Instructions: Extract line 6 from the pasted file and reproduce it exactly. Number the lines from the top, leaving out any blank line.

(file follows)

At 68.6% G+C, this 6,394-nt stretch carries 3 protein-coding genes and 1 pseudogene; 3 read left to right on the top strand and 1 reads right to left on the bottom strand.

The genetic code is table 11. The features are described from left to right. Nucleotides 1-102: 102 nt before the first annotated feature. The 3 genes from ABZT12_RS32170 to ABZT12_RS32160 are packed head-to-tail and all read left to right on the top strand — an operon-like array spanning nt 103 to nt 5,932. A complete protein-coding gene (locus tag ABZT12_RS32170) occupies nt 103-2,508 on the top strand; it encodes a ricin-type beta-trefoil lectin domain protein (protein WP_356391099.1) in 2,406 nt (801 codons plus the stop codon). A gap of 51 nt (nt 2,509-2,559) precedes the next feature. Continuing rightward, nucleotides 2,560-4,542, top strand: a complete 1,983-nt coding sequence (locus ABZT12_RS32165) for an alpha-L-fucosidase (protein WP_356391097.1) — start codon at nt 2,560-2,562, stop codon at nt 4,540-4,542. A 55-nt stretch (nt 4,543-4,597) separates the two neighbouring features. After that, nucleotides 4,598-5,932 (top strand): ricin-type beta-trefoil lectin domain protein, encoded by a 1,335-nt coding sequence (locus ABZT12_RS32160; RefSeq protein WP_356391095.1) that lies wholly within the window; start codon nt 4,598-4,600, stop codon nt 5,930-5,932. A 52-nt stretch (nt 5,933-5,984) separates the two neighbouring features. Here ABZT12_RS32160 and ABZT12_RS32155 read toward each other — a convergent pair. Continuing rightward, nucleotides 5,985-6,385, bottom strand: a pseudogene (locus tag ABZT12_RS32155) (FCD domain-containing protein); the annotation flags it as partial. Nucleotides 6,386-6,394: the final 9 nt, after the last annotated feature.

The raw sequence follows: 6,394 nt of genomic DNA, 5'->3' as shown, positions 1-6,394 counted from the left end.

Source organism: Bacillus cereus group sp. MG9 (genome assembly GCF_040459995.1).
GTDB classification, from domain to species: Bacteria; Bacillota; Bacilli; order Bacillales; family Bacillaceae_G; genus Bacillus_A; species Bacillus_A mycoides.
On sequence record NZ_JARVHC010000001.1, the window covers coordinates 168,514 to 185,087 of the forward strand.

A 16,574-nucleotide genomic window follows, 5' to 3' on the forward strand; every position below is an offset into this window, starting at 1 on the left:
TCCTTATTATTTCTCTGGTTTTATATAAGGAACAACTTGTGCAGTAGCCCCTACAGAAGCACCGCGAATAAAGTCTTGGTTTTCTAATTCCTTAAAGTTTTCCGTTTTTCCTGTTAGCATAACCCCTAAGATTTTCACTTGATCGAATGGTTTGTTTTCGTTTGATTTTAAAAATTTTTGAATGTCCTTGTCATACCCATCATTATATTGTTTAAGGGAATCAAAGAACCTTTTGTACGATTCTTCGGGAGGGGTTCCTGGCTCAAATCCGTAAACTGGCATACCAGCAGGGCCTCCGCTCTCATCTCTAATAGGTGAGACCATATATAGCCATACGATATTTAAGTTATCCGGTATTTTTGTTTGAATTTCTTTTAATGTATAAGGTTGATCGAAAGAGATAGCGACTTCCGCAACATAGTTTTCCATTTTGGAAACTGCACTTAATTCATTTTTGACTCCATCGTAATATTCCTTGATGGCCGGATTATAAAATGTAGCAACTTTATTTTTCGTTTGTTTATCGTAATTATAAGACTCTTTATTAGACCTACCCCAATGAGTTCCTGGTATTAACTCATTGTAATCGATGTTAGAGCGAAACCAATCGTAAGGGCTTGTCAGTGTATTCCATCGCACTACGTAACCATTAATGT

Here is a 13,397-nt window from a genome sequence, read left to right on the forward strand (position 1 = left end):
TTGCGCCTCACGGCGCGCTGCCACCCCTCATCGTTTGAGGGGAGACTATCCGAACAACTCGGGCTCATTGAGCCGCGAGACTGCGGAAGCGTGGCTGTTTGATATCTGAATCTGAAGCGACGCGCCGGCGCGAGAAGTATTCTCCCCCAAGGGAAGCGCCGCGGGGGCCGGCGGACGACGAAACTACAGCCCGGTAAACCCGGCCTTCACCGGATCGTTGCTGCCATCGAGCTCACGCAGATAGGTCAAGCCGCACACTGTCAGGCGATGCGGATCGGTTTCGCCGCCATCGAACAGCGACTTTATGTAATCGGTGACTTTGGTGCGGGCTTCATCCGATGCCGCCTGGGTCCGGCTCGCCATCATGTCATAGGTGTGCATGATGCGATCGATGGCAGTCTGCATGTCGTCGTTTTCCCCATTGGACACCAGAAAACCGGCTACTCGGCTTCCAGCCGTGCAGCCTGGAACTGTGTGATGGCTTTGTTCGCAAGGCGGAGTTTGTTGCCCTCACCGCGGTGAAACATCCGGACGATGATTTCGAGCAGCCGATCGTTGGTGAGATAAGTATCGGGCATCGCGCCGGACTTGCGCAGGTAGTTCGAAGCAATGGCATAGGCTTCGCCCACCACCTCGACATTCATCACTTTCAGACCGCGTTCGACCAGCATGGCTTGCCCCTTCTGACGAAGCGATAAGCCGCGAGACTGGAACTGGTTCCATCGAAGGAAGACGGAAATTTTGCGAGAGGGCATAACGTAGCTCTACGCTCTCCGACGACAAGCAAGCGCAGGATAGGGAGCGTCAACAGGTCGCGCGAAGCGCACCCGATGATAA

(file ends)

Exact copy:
On sequence record NZ_JARVHC010000001.1, the window covers coordinates 168,514 to 185,087 of the forward strand.